Have an Outdated Press Page on Your Website? Here’s How to Fix It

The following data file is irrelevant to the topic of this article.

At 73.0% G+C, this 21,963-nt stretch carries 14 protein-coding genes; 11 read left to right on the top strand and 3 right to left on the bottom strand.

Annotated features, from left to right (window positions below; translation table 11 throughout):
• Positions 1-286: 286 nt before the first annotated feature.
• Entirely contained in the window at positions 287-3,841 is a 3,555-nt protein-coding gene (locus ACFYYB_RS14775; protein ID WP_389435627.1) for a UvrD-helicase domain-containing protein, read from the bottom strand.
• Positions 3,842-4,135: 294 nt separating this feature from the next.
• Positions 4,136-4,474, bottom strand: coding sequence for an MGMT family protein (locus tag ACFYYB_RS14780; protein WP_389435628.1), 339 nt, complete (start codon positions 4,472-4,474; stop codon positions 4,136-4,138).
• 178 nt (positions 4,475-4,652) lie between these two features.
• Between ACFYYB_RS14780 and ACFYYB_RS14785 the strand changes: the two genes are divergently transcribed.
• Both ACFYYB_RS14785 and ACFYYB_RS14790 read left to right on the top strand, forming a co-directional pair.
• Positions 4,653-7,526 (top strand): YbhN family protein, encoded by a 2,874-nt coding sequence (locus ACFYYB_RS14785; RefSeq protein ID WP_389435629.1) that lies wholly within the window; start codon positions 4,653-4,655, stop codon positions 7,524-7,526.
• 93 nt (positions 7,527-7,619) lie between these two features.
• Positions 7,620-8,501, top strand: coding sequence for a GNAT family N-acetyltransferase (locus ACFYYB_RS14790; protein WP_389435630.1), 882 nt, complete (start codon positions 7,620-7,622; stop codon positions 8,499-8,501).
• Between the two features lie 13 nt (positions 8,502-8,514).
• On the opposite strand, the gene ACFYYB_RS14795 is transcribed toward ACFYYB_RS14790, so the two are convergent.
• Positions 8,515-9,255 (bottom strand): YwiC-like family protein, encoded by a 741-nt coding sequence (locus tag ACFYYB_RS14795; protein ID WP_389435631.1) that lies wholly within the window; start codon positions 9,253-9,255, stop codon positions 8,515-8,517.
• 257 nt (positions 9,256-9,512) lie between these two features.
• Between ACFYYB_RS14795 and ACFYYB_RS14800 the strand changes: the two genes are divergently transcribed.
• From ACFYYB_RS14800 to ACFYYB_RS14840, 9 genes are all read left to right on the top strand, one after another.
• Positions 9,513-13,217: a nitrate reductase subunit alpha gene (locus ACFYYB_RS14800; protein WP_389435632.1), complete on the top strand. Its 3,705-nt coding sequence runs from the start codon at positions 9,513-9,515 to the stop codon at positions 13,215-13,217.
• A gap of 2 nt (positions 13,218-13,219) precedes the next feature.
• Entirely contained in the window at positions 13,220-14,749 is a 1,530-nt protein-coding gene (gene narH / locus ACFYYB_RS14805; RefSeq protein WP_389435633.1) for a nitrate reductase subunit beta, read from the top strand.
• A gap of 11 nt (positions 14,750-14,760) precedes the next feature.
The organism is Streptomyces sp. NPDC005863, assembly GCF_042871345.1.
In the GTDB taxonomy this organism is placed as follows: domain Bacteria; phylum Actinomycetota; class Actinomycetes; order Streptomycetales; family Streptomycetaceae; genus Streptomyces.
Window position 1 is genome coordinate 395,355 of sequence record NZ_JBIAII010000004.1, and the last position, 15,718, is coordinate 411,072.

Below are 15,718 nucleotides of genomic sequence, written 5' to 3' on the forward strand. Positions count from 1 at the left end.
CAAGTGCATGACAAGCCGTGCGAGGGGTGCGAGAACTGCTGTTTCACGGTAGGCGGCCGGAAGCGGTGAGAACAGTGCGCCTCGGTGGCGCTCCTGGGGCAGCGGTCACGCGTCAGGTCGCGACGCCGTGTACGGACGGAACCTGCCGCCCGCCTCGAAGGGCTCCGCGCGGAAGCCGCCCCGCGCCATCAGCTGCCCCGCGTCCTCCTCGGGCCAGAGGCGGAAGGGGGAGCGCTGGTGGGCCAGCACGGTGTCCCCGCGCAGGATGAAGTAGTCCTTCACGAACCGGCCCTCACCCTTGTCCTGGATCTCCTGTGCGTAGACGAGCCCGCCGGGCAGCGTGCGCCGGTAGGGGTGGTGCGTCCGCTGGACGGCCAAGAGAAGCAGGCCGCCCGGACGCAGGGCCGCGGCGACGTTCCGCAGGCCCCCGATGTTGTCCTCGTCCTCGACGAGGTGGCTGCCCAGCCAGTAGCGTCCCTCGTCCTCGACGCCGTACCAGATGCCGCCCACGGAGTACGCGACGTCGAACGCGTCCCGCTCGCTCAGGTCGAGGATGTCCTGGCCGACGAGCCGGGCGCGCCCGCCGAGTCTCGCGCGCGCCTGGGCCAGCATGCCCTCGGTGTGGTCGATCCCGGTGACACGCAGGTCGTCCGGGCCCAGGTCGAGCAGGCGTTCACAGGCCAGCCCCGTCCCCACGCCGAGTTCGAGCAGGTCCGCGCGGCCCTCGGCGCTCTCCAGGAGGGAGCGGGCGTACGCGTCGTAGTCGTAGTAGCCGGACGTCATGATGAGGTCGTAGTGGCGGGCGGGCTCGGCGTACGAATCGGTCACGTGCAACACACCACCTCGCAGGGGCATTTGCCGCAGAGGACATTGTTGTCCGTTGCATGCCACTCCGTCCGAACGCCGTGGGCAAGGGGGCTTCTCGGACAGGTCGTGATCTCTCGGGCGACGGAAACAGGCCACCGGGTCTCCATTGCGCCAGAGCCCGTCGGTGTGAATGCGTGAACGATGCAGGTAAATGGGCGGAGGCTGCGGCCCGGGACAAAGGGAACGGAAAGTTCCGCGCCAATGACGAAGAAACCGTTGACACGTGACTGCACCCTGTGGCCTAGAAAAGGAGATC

first_imgThe original purpose of a press page made sense — it housed general company information and timely news in a central location for consumers, clients, potential clients, the media, and other interested parties. The press page was created to answer such questions as:Who are new clients you’re working with or what projects did you just finish?How are you contributing to the community through philanthropic activities?Who was recently hired at the company?This made sense during a time when people were learning and consuming information in a linear fashion. Now enter the digital age of social media, blogs and mobile devices that create unique digital interactive experiences.The traditional press page starts to collect dusty pixels. Why? There are so many other engaging online channels that support the dissemination of information. The type of information being shared hasn’t changed — the way people seek out and consume content has changed. What People Are Doing Differently1) Passively Finding Information on Social MediaThink about how most people interact online today — especially on their mobile devices. It’s more common for someone to open a social media app and read through news than to open a website and seek out that information. Ask yourself: Why would someone spend their screen time searching one organization’s news or press page when they’ll get a broader view of today’s events in social media?A modern approach to disseminating information is to share newsworthy material to your audience via social channels. For example, LinkedIn is a business based tool, so sharing who was recently hired at the company on this channel is likely to net you more views and be seen by those who are most interested in knowing.2) Actively Searching OnlineMany people start their web experience with a search engine. Depending on the nature of their search and the refined keywords they use, they may end up on a news detail page of your website, thus bypassing the press page altogether. If you’ve optimized all of the content on your website, including an often updated press area, it’s more likely a person will land on a detail page and not your homepage.Someone may discover your business because they were searching for information on a recent philanthropic event or philanthropic-related topic for which you have a high-ranking, optimized news article or photo album.3) Expecting Easy Web ExperiencesWe’ve reached a critical mass of people expecting simple, clean experiences on the web. Website navigations have been streamlined and basic information is in an easy-to-find location on the site. It’s not reasonable to expect that a site visitor will dig deep into your press page. If your website visitors expect to easily find clients you work with or projects you’ve completed, have a section dedicated to “Our Work” or “Portfolio.” How to Build a Modern Press PageYes, you can still have a press page on your website and it can still bring value to you. The secret to its success is in how you disseminate the information. Here are a few tips on how to build a press page:1) Cross-promote relevant content on your website.If you’ve reached an important milestone with a client, write a brief article about this experience and tag it to appear in the “Our Work” or “Portfolio” section of your site. People are seeking out relevant information, so having cross-promoted content on your site is important.Also, if the reader found that article relevant and is interested in additional information, they may navigate to your press area. Having a well-organized page will allow the reader to find other pertinent content.2) Give the reader the ability to share.When people read content they think others will find valuable, they share it on their social channels. Let your advocates disseminate your news by adding sharing buttons to the content in press area.Again, if someone in their network finds the information useful, they may also navigate back to your site and seek out additional content in your press area.3) Push out the content to other distribution channels.Use social media to share important news, recent events, and other interesting tidbits. Provide a link that drives the reader back to the detail page on your website.If you haven’t already guessed, just like the first two tactics, if the reader finds the content interesting, they will find more helpful information in the press area.The press page is still a hub of information, but it’s not likely the primary source people will use to find out more about your organization. Modernize your press page to serve your key target audiences and those interested in learning more and willing to seek out the detailed information.Want to learn more on how to optimize your press page? Download our quick tip sheet here. Topics: Content Creation Originally published Mar 9, 2015 2:00:00 PM, updated February 01 2017 Don’t forget to share this post! AddThis Sharing ButtonsShare to TwitterTwitterShare to FacebookFacebookShare to Email AppEmail AppShare to LinkedInLinkedInShare to MessengerMessengerShare to SlackSlacklast_img read more